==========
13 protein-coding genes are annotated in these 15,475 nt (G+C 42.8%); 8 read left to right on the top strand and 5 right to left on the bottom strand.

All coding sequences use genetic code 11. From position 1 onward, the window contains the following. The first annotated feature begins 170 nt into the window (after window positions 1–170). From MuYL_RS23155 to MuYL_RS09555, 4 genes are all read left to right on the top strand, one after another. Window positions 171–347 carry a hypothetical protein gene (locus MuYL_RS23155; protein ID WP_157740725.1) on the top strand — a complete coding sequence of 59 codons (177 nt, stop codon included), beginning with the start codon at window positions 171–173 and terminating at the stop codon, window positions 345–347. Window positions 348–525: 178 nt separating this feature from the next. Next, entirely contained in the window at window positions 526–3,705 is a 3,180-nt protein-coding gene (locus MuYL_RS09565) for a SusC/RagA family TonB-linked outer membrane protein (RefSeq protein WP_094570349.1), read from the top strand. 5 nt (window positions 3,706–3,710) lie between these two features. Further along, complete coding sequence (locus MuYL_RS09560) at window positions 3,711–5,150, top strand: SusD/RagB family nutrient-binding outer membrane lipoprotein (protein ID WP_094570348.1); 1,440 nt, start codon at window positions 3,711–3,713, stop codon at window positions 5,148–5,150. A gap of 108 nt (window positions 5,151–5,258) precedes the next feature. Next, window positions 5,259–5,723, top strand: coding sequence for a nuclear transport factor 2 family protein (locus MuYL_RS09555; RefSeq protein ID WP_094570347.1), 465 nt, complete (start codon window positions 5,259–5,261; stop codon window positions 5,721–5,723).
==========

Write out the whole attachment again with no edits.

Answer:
13 protein-coding genes are annotated in these 15,475 nt (G+C 42.8%); 8 read left to right on the top strand and 5 right to left on the bottom strand.

All coding sequences use genetic code 11. From position 1 onward, the window contains the following. The first annotated feature begins 170 nt into the window (after window positions 1–170). From MuYL_RS23155 to MuYL_RS09555, 4 genes are all read left to right on the top strand, one after another. Window positions 171–347 carry a hypothetical protein gene (locus MuYL_RS23155; protein ID WP_157740725.1) on the top strand — a complete coding sequence of 59 codons (177 nt, stop codon included), beginning with the start codon at window positions 171–173 and terminating at the stop codon, window positions 345–347. Window positions 348–525: 178 nt separating this feature from the next. Next, entirely contained in the window at window positions 526–3,705 is a 3,180-nt protein-coding gene (locus MuYL_RS09565) for a SusC/RagA family TonB-linked outer membrane protein (RefSeq protein WP_094570349.1), read from the top strand. 5 nt (window positions 3,706–3,710) lie between these two features. Further along, complete coding sequence (locus MuYL_RS09560) at window positions 3,711–5,150, top strand: SusD/RagB family nutrient-binding outer membrane lipoprotein (protein ID WP_094570348.1); 1,440 nt, start codon at window positions 3,711–3,713, stop codon at window positions 5,148–5,150. A gap of 108 nt (window positions 5,151–5,258) precedes the next feature. Next, window positions 5,259–5,723, top strand: coding sequence for a nuclear transport factor 2 family protein (locus MuYL_RS09555; RefSeq protein ID WP_094570347.1), 465 nt, complete (start codon window positions 5,259–5,261; stop codon window positions 5,721–5,723).